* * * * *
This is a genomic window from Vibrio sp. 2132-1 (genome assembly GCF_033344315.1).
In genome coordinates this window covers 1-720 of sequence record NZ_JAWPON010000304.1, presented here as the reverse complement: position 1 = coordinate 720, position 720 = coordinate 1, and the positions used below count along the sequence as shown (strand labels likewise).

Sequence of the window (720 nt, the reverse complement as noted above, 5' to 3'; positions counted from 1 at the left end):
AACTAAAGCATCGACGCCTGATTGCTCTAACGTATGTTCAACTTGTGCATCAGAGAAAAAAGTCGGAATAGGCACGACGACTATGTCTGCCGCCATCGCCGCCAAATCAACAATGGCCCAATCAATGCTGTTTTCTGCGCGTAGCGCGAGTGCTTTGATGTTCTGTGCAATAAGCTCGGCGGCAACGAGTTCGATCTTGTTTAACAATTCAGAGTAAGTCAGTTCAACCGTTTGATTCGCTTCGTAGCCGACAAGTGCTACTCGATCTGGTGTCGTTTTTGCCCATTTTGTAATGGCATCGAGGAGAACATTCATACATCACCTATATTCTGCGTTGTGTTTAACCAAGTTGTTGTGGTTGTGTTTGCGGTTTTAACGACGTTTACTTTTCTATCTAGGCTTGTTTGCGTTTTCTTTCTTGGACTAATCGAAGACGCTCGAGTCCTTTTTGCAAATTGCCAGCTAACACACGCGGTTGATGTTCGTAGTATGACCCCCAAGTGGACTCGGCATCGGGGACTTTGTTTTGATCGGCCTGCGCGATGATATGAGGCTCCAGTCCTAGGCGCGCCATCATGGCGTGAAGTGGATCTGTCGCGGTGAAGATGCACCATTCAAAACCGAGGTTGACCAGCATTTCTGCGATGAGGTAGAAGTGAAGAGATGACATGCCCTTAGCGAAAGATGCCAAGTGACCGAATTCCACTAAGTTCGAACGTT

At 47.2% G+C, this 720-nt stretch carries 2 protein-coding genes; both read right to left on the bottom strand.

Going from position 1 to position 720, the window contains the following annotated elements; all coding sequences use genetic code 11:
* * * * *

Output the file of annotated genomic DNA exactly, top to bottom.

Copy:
This is a genomic window from Vibrio sp. 2132-1 (genome assembly GCF_033344315.1).
In genome coordinates this window covers 1-720 of sequence record NZ_JAWPON010000304.1, presented here as the reverse complement: position 1 = coordinate 720, position 720 = coordinate 1, and the positions used below count along the sequence as shown (strand labels likewise).

Sequence of the window (720 nt, the reverse complement as noted above, 5' to 3'; positions counted from 1 at the left end):
AACTAAAGCATCGACGCCTGATTGCTCTAACGTATGTTCAACTTGTGCATCAGAGAAAAAAGTCGGAATAGGCACGACGACTATGTCTGCCGCCATCGCCGCCAAATCAACAATGGCCCAATCAATGCTGTTTTCTGCGCGTAGCGCGAGTGCTTTGATGTTCTGTGCAATAAGCTCGGCGGCAACGAGTTCGATCTTGTTTAACAATTCAGAGTAAGTCAGTTCAACCGTTTGATTCGCTTCGTAGCCGACAAGTGCTACTCGATCTGGTGTCGTTTTTGCCCATTTTGTAATGGCATCGAGGAGAACATTCATACATCACCTATATTCTGCGTTGTGTTTAACCAAGTTGTTGTGGTTGTGTTTGCGGTTTTAACGACGTTTACTTTTCTATCTAGGCTTGTTTGCGTTTTCTTTCTTGGACTAATCGAAGACGCTCGAGTCCTTTTTGCAAATTGCCAGCTAACACACGCGGTTGATGTTCGTAGTATGACCCCCAAGTGGACTCGGCATCGGGGACTTTGTTTTGATCGGCCTGCGCGATGATATGAGGCTCCAGTCCTAGGCGCGCCATCATGGCGTGAAGTGGATCTGTCGCGGTGAAGATGCACCATTCAAAACCGAGGTTGACCAGCATTTCTGCGATGAGGTAGAAGTGAAGAGATGACATGCCCTTAGCGAAAGATGCCAAGTGACCGAATTCCACTAAGTTCGAACGTT

At 47.2% G+C, this 720-nt stretch carries 2 protein-coding genes; both read right to left on the bottom strand.

Going from position 1 to position 720, the window contains the following annotated elements; all coding sequences use genetic code 11: